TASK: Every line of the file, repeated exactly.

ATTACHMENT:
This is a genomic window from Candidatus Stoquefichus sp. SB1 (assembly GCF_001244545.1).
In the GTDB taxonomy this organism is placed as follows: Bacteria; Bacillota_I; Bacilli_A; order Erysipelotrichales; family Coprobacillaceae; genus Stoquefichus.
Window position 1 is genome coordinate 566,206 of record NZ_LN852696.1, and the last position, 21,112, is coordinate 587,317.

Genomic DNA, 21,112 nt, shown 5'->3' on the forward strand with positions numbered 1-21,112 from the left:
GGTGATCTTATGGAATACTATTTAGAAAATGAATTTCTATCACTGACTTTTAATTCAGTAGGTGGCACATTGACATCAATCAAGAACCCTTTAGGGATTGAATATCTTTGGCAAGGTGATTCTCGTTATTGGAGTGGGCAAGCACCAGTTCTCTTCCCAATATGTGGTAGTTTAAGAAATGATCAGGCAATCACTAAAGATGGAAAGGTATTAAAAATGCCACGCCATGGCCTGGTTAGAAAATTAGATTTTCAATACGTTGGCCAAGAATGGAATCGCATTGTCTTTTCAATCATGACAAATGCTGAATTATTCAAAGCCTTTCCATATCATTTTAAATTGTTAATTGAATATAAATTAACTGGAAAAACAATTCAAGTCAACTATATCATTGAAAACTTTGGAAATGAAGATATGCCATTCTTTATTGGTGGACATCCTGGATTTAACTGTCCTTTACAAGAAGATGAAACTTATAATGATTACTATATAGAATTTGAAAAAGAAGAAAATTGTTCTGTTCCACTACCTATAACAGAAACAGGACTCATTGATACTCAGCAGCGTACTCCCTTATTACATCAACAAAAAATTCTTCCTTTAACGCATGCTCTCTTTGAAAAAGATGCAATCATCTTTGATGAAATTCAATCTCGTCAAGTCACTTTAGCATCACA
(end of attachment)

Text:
This is a genomic window from Candidatus Stoquefichus sp. SB1 (assembly GCF_001244545.1).
In the GTDB taxonomy this organism is placed as follows: Bacteria; Bacillota_I; Bacilli_A; order Erysipelotrichales; family Coprobacillaceae; genus Stoquefichus.
Window position 1 is genome coordinate 566,206 of record NZ_LN852696.1, and the last position, 21,112, is coordinate 587,317.

Genomic DNA, 21,112 nt, shown 5'->3' on the forward strand with positions numbered 1-21,112 from the left:
GGTGATCTTATGGAATACTATTTAGAAAATGAATTTCTATCACTGACTTTTAATTCAGTAGGTGGCACATTGACATCAATCAAGAACCCTTTAGGGATTGAATATCTTTGGCAAGGTGATTCTCGTTATTGGAGTGGGCAAGCACCAGTTCTCTTCCCAATATGTGGTAGTTTAAGAAATGATCAGGCAATCACTAAAGATGGAAAGGTATTAAAAATGCCACGCCATGGCCTGGTTAGAAAATTAGATTTTCAATACGTTGGCCAAGAATGGAATCGCATTGTCTTTTCAATCATGACAAATGCTGAATTATTCAAAGCCTTTCCATATCATTTTAAATTGTTAATTGAATATAAATTAACTGGAAAAACAATTCAAGTCAACTATATCATTGAAAACTTTGGAAATGAAGATATGCCATTCTTTATTGGTGGACATCCTGGATTTAACTGTCCTTTACAAGAAGATGAAACTTATAATGATTACTATATAGAATTTGAAAAAGAAGAAAATTGTTCTGTTCCACTACCTATAACAGAAACAGGACTCATTGATACTCAGCAGCGTACTCCCTTATTACATCAACAAAAAATTCTTCCTTTAACGCATGCTCTCTTTGAAAAAGATGCAATCATCTTTGATGAAATTCAATCTCGTCAAGTCACTTTAGCATCACA